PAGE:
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IBM quantum computing may arrive sooner than expected

If IBM continues doubling the performance of its quantum computers, as recent benchmarks indicate, it could deliver the first commercial system in the next three to five years.

Quantum computing may not be living in a galaxy all that far, far away.

IBM recently revealed its highest Quantum Volume score -- the standard way of gaging the performance of a quantum computer -- which doubled its performance from last year. This marked the third time since 2017 that Big Blue has doubled the performance of its quantum computers.

But squeezing more raw speed and performance out of IBM quantum computing systems isn't the most important development. What is important is IBM can now predictably make these machines progressively faster, enabling them to set a roadmap for the future of quantum computing.

IBM has said that if it can continue to double the Quantum Volume of the system, it can achieve Quantum Advantage -- that point at which quantum systems surpass what classical systems can do with a range of different complex applications -- within a decade. This week, however, Bob Sutor, who oversees IBM's quantum computing and AI research development, said IBM actually "hopes to see Quantum Advantage [achieved] in the next three to five years."

It would seem that quantum computing as a commercial reality is no longer 2,000 light years from home.

The race to deliver quantum computing

Like IBM, Microsoft has delivered a quantum computing toolkit that works with Linux, macOS and Windows to enable developers to create and deliver quantum services. Microsoft, again like IBM, is working in concert with a collection of third-party developers and academic institutions on a variety of adjunct quantum technologies. Microsoft has put together its own quantum computer in-house, but enterprises still don't know when the details on how fast it is or how close the company is to delivering commercially based quantum services will be released.

IBM Q System One is being used to explore system improvements and enhancements to accelerate commercial applications.
IBM Q System One is installed at the Thomas J. Watson Research Center in Yorktown Heights, New York, where IBM scientists are using it to explore system improvements and enhancements that can accelerate commercial applications.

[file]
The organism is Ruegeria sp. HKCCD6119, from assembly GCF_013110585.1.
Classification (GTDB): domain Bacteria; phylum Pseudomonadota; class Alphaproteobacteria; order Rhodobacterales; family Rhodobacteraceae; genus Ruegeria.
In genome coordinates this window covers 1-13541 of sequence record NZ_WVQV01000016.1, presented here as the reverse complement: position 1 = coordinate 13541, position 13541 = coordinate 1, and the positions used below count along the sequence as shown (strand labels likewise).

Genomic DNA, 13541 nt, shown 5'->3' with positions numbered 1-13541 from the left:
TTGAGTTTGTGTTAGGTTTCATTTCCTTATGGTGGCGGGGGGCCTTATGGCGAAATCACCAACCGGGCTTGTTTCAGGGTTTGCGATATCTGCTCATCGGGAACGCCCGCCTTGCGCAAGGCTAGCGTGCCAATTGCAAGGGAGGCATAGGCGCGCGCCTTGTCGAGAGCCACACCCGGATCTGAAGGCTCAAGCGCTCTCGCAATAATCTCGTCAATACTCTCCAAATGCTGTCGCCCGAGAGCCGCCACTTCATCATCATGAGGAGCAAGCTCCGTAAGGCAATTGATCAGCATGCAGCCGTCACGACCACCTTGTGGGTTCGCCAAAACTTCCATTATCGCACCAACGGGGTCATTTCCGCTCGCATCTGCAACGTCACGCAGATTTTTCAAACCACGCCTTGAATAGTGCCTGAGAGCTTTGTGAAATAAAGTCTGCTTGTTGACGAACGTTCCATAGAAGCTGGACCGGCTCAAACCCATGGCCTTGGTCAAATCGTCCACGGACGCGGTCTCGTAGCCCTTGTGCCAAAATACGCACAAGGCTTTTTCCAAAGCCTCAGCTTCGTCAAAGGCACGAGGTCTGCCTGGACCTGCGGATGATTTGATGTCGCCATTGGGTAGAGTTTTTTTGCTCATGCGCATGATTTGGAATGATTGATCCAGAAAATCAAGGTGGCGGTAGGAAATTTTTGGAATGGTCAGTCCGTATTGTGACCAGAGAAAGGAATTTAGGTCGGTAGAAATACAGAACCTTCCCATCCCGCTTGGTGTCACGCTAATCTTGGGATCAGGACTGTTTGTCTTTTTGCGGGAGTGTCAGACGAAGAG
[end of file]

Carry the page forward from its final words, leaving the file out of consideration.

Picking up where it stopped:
Last year, Google revealed it had a 72-qubit system working in its labs, boldly predicting that the chip would be the first to perform calculations beyond what even the fastest existing supercomputers can do today. The company has not stated, however, when a commercial version of the system or cloud-based quantum services would be commercially available.

IBM's other archrival, AWS, only last year indicated that it has interest in quantum computing. Prior to that, the company believed the technology had not reached the point where it would be of any interest to its customers. But late last year, AWS executives Bill Vass and Simone Severini wrote that they were motivated by what quantum technologies can do for their customers. Vass and Severini anticipated that quantum computing would be "widely accessible as an integral part of the AWS cloud."

Company officials have yet to outline a roadmap for when they might deliver their first quantum computing offerings.

Quantum readiness

By announcing a short three-to-five-year timeframe, IBM is also telling its customers that it is not too soon to prepare for quantum computing. It takes some IT shops that long to get ready to switch over to the latest version of Windows Server.

What is important is IBM can now predictably make these machines progressively faster, enabling them to set a roadmap for the future of quantum computing.

IBM officials pointed out that the latest Quantum Volume number isn't just about measuring the raw speed of the processor. The benchmark also takes into account several other factors, including gate and measurement errors, device cross-talk, device connectivity, and the efficiency of circuit compilers. In essence, it measures the system's overall power.

This is a better barometer for how well the IBM quantum computing systems can solve problems beyond the realm of classical computers for things like simulating chemistry, modeling financial risk and optimizing supply chains.

"It's a holistic metric that takes into account all aspects of a quantum system for doing any quantum algorithm or app we are interested in," said Sarah Sheldon, leader of IBM's quantum performance and metrics team.

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